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historical context

The Dark is based in the 18th century, when Britain ruled the worlds of shipping and commerce, and created vast profits from the slave trade.
The Dark uses ghosts and 'ghostliness' as metaphors -  for both the dark and hidden aspects of our past, as well as for the difficulty that we experience when we need to respond to things that we can hear, but cannot see. The ghosts of The Dark are based on the following real people and events from the 18th century.

Edward Rushton
(1756 - 1814)

Radical poet from Liverpool

 

Edward Rushton's poetry:
About a Robin

Will Clewline



Quamina
'Kunle' in The Dark
A young African man

 



John Newton
(1725 - 1807)

The 'Captain' in The Dark
Captain of a slave ship


The Captain in The Dark is based on John Newton, a cruel ships captain, and overseer of many trips along the slave triangle.

Although Newton was raised as a Christian he didn't feel any conflicts between his beliefs and his role in the slave trade. However, during a violent storm at sea he experienced a moment of epiphany and decided to change his life.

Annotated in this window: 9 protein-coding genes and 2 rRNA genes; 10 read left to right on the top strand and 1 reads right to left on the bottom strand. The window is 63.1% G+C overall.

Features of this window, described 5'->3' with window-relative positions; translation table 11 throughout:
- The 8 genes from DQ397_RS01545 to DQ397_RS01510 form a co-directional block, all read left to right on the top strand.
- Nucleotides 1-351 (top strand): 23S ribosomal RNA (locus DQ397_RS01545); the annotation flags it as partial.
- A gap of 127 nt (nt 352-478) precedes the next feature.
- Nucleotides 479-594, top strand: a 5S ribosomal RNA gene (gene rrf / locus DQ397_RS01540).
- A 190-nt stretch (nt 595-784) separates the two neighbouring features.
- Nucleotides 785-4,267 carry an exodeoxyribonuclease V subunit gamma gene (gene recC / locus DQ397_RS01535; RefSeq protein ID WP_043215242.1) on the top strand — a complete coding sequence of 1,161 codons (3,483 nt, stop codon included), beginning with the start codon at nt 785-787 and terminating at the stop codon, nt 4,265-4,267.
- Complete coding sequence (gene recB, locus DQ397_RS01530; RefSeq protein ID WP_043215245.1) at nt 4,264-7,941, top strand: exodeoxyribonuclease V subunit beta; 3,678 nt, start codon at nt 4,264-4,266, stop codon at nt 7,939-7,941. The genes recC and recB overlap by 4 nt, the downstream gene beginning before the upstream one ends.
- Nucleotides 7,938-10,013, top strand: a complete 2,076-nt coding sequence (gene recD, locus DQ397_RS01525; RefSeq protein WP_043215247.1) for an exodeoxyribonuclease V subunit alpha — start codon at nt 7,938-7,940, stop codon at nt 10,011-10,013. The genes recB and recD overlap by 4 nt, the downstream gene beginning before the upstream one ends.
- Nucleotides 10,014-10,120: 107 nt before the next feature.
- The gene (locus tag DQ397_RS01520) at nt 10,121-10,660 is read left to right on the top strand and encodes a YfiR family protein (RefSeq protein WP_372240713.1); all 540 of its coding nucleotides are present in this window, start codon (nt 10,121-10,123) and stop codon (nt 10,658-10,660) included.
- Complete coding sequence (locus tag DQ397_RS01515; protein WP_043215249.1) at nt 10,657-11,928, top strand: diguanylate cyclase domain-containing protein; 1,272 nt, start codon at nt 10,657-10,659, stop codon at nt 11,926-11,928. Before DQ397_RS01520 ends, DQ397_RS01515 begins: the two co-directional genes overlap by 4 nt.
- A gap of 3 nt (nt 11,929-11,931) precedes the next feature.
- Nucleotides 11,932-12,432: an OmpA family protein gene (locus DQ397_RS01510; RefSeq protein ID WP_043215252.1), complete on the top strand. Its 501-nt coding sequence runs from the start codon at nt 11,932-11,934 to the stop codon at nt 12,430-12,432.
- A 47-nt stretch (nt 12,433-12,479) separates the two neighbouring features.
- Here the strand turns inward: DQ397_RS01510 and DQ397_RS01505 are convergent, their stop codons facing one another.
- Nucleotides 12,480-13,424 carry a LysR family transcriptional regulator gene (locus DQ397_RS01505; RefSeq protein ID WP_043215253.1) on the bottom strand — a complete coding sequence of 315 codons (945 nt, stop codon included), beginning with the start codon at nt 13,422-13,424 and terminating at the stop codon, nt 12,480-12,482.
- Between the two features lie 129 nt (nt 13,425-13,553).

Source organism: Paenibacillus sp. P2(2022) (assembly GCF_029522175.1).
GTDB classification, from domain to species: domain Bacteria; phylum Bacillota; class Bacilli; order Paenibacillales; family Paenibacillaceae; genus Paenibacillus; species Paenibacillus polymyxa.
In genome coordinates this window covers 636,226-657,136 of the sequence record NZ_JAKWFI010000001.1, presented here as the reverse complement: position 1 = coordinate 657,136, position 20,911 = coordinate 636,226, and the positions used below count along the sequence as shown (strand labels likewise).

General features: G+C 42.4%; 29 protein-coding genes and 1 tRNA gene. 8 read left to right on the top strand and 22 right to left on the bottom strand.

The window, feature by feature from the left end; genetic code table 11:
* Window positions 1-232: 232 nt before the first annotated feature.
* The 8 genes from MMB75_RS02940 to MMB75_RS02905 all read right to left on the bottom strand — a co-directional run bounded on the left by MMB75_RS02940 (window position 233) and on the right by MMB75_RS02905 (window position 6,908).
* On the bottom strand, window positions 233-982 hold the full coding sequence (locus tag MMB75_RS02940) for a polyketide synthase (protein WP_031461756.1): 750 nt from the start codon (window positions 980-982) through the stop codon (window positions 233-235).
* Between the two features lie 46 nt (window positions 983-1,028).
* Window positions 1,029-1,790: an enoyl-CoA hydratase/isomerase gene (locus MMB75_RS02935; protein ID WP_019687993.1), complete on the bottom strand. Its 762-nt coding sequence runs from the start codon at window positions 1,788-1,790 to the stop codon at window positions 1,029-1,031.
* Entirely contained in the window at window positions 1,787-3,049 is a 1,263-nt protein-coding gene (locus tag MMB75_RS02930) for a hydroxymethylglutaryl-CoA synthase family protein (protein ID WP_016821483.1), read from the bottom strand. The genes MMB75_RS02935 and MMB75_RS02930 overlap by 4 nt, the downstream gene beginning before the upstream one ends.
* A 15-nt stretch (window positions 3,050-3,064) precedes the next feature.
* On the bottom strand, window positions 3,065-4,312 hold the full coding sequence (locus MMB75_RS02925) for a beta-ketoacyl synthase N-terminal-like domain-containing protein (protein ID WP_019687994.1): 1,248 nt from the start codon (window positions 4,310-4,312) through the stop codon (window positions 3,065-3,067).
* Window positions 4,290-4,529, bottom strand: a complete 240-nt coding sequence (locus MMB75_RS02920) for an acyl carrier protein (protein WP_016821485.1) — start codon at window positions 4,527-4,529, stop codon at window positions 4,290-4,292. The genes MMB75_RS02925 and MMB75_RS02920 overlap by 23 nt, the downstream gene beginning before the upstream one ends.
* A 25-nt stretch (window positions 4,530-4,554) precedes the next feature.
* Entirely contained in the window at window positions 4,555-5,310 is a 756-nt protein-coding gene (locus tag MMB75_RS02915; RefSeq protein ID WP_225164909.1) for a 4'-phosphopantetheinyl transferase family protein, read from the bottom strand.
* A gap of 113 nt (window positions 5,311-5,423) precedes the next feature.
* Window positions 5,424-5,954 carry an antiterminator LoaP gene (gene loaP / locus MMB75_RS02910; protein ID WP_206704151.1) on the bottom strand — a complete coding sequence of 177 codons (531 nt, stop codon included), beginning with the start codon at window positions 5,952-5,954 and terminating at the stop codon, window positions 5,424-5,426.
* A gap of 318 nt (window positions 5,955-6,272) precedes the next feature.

Following retirement from the sea, Newton became Surveyor of the Tides in Liverpool, during which time he studied Greek, Hebrew and Theology.

Newton was ordained as a priest in the Church of England in 1764. His sermons almost always referred to his previous sins as the captain of a slaver, and he became a constant advocate for the removal of this cruelty.

Newton also wrote of his experiences in the slave trade in his autobiography An Authentic Narrative published in 1764. Newton co-wrote the words to the song Amazing Grace - one of the sounds that haunts The Dark.

Amazing grace! How sweet the sound
That saved a wretch like me.
I once was lost, but now am found,
Was blind, but now I see.

'Twas grace that taught my heart to fear,
And grace my fears relieved.
How precious did that grace appear
The hour I first believed.

Through many dangers, toils and snares
I have already come;
'Tis grace hath brought me safe thus far
And grace will lead me home.

The Lord has promised good to me
His word my hope secures;
He will my shield and portion be,
As long as life endures.

Yea, when this flesh and heart shall fail,
and mortal life shall cease,
I shall possess within the veil,
A life of joy and peace.

When we've been there ten thousand years
Bright shining as the sun,
We've no less days to sing God's praise
Than when we've first begun.

John Newton (stanza 6 Anon)

 

image of ghosts
 
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